1. This is an appeal against the judgment of a division Bench, October 20, 1967, in a Special Appeal (No. 864 of 1967) of the High Court of Allahabad affirming the dismissal of 61 writ petitions by a learned single Judge of the High Court. This appeal arises from one such petition. The appellant was elected Pramukh of Sarwan Khera Kshettra Samiti and his term of office which was co-terminus with the term of the Samiti, extended to five years. He challenges in this appeal, (as he did in the High Court), two Government notifications issued by the Government of Uttar Pradesh under the Uttar Pradesh Kshettra Samitis and Zila Parishads Adhiniyam, 1961 (Act 33 of 1963). By these notifications the Government of Uttar Pradesh has redivided the rural area in the district to which the matter relates into new Khands specifying the limits and constituents of their areas and as a consequence has abolished a few khands and created new Khands in their place. The Khand relating to the appellant's Samiti has been abolished by the first notification and by the second notification the term of the Samiti has also been brought to a close. Both the notifications are of July 1, 1966. The appellant challenges these notifications as also Ss. 3 and 8 of the Act on various grounds. To understand his contentions we may begin by setting out how the Act is constructed.
2. The Act was passed in 1961 for the establishment of Kshettra Samities and Zila Parishads in Uttar Pradesh. It was intend to make democracy broad-based and to give training in the art of administration and running democracy to the rural population. It is a long Act of 274 sections and 8 schedules. It is not possible to give more than a brief idea of the constitution of the Samitis and their functions and organisation. The preamble of the Act states as follows :
'Whereas it is expedient to provide for the establishment of Kshettra Samitis and Zila Parishads in the districts of Uttar Pradesh to undertake certain governmental functions at Kshettra and district levels respectively in furtherance of the principle of democratic decentralisation of governmental functions and for ensuring proper municipal government in rural areas, and to correlate the powers and functions of Gaon Sabhas under the United Provinces Panchayat Raj Act, 1947, with Kshettra Samitis and Zila Parishads;'
3. The Act goes on to define a Kshettra Samiti as a Kshettra Samiti established under s. 5 of the Act and a Khand as an area of the district specified as such by the State Government under s. 3 Chapter II of the Act deals inter alia with the establishment of Kshettra Samitis and s. 3 provides as follows :-
'The State Government shall by notification in the Gazette divide the rural area of each district into khands specifying each Khand by a name and the limits or constituents of its area and may likewise change the names or make modifications in the areas and limits of the Khands by including therein or excluding therefrom areas or create new Khands.'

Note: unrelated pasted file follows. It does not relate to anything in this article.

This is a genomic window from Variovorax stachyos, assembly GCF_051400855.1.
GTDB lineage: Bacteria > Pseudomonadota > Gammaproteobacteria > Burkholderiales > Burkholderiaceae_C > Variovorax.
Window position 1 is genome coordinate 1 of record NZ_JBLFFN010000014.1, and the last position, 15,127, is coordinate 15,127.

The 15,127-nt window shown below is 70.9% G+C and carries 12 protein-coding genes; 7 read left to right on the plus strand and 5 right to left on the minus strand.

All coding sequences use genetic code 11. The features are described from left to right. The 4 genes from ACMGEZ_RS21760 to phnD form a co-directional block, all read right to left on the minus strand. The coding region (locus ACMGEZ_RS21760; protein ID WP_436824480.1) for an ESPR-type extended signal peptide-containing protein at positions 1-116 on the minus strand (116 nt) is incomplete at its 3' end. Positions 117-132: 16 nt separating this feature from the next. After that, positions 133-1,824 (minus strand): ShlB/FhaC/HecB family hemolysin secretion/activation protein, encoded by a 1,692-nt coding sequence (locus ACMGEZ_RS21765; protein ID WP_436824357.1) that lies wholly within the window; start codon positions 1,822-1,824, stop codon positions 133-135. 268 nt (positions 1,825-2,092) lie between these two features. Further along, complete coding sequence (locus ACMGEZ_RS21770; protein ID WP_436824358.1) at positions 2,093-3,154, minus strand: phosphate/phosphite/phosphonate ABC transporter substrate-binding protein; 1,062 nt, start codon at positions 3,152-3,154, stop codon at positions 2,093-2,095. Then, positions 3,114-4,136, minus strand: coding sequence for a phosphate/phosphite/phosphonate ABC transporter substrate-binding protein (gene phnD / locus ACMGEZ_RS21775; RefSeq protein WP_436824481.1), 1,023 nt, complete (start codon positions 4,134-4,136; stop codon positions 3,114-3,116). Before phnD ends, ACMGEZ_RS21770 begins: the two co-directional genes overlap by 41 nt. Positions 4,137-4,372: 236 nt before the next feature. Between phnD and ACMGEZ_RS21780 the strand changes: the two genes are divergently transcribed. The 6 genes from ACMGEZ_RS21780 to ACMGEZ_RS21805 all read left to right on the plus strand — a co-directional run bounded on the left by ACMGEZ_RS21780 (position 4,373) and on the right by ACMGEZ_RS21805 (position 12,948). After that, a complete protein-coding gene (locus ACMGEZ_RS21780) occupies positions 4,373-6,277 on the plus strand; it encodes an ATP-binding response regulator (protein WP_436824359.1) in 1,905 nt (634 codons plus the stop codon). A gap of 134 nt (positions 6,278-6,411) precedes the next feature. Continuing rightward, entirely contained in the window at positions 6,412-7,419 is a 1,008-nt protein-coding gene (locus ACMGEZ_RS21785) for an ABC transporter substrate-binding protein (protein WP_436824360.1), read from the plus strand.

4. This section allows the State Government to divide the rural area of each district into Khands. It also enables the Government to change the name of a Kshettra Samiti and to make modifications in the areas and limits of the Khands and to create new Khands. Section 4 specifies the effect of change in Khands and the temporary and permanent consequences thereof are provided for. Section 5 then deals with the establishment and incorporation of Kshettra Samitis for each Khand bearing the names of the Khand for which it is established. It says inter alia that every Kshettra Samiti is a body corporate having perpetual succession and common seal and subject to any restrictions or qualifications imposed by any other enactments, possesses the power to acquire, hold and dispose of property and to enter into contracts and may by its corporate name sue and be sued. Section 6 details the composition of Kshettra Samitis providing for elections and cooptions. Section 7 lays down the procedure for the election of the Pramukhs and the Up-Pramukhs of the Kshettra Samitis and its members and s. 9 in the same way deals with the term of the Pramukhs and the Up-Pramukhs. Section 10 then enables the Government to arrange for the constitution of the first Kshettra Samiti for every Khand and for the reconstitution thereof on the expiry of the first and each subsequent terms or when otherwise required under the Act having regard to the provisions of s. 6. Sections 11-16 deal with the resignation of Pramukhs, Up-Pramukh and members, filling of casual vacancies, disqualifications for being chosen or co-opted as members, disputes as to membership or disqualification and motion of non-confidence in Pramukh or Up-Pramukh and removal of Pramukh or Up-Pramukh. In this way complete local self-government is established.
5. In 1965 by a Sanshodan Adhiniyam, 1965 certain changes were introduced in the parent Act. In s. 8 a second proviso was inserted which read :
'Provided further that where the State Government is of opinion that it is necessary or expedient so to do with a view to re-organisation of Khands, it may by notification in the Gazette determine the term of all or any Kshettra Samitis.'
6. The Amending Act also added section 8A of which the second sub-section is material for our purpose and may be read here.
'Where on account of changes in the areas of the Khands under section 4, a Khand ceases to exist, or where under the second proviso to sub-section (1) of Section 8 the term of the Kshettra Samiti of any Khand is determined, the Pramukh and the member of the Kshettra Samiti of such Khand who are members of the Zila Parishad under clauses (i) and (ii) respectively of sub-section (1) of Section 18 shall, notwithstanding anything contained in Sections 18 and 20, continue to be members of the Parishad for the residue of the term of the Parishad.'
7. When the Kshettra Samitis were formed Khands were established and the appellant was the Pramukh of Kshettra Samiti relating to a Khand called Sarwan Khera. By the impugned notifications, the Khand and its Kshettra Samiti have been abolished and the appellant loses the office of Pramukh of the Kshettra Samiti concerned. He challenged in the High Court the two notifications as ultra vires and repugnant to the scheme and the purpose of the Act. He challenged also Ss. 3 and 8 as suffering from excessive delegation of legislative functions and involving a violation of Art. 14 of the Constitution. These arguments were repelled concurrently in the High Court and his further allegation that the action was mala fide was also discountenanced. He urged the same arguments before us.